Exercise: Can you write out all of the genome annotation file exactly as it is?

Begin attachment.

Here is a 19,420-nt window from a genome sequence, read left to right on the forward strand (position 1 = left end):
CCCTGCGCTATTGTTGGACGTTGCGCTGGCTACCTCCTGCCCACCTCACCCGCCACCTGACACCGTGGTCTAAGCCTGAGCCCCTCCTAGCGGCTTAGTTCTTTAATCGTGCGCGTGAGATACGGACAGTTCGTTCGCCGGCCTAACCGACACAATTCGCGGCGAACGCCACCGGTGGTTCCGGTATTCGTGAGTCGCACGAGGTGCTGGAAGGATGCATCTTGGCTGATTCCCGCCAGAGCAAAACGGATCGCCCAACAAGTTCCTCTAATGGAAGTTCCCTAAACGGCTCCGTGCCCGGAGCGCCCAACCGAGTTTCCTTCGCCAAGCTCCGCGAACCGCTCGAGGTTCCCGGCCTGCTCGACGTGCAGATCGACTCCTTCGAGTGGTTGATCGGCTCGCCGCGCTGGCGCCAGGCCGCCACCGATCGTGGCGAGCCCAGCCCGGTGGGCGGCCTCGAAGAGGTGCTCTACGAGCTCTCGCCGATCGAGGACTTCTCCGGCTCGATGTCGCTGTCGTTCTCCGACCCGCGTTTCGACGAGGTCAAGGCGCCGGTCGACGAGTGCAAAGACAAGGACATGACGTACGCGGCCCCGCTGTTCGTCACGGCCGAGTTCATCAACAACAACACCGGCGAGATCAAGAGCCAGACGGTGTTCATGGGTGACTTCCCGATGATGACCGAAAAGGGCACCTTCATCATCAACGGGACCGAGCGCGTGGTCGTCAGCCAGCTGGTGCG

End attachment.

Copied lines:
Here is a 19,420-nt window from a genome sequence, read left to right on the forward strand (position 1 = left end):
CCCTGCGCTATTGTTGGACGTTGCGCTGGCTACCTCCTGCCCACCTCACCCGCCACCTGACACCGTGGTCTAAGCCTGAGCCCCTCCTAGCGGCTTAGTTCTTTAATCGTGCGCGTGAGATACGGACAGTTCGTTCGCCGGCCTAACCGACACAATTCGCGGCGAACGCCACCGGTGGTTCCGGTATTCGTGAGTCGCACGAGGTGCTGGAAGGATGCATCTTGGCTGATTCCCGCCAGAGCAAAACGGATCGCCCAACAAGTTCCTCTAATGGAAGTTCCCTAAACGGCTCCGTGCCCGGAGCGCCCAACCGAGTTTCCTTCGCCAAGCTCCGCGAACCGCTCGAGGTTCCCGGCCTGCTCGACGTGCAGATCGACTCCTTCGAGTGGTTGATCGGCTCGCCGCGCTGGCGCCAGGCCGCCACCGATCGTGGCGAGCCCAGCCCGGTGGGCGGCCTCGAAGAGGTGCTCTACGAGCTCTCGCCGATCGAGGACTTCTCCGGCTCGATGTCGCTGTCGTTCTCCGACCCGCGTTTCGACGAGGTCAAGGCGCCGGTCGACGAGTGCAAAGACAAGGACATGACGTACGCGGCCCCGCTGTTCGTCACGGCCGAGTTCATCAACAACAACACCGGCGAGATCAAGAGCCAGACGGTGTTCATGGGTGACTTCCCGATGATGACCGAAAAGGGCACCTTCATCATCAACGGGACCGAGCGCGTGGTCGTCAGCCAGCTGGTGCG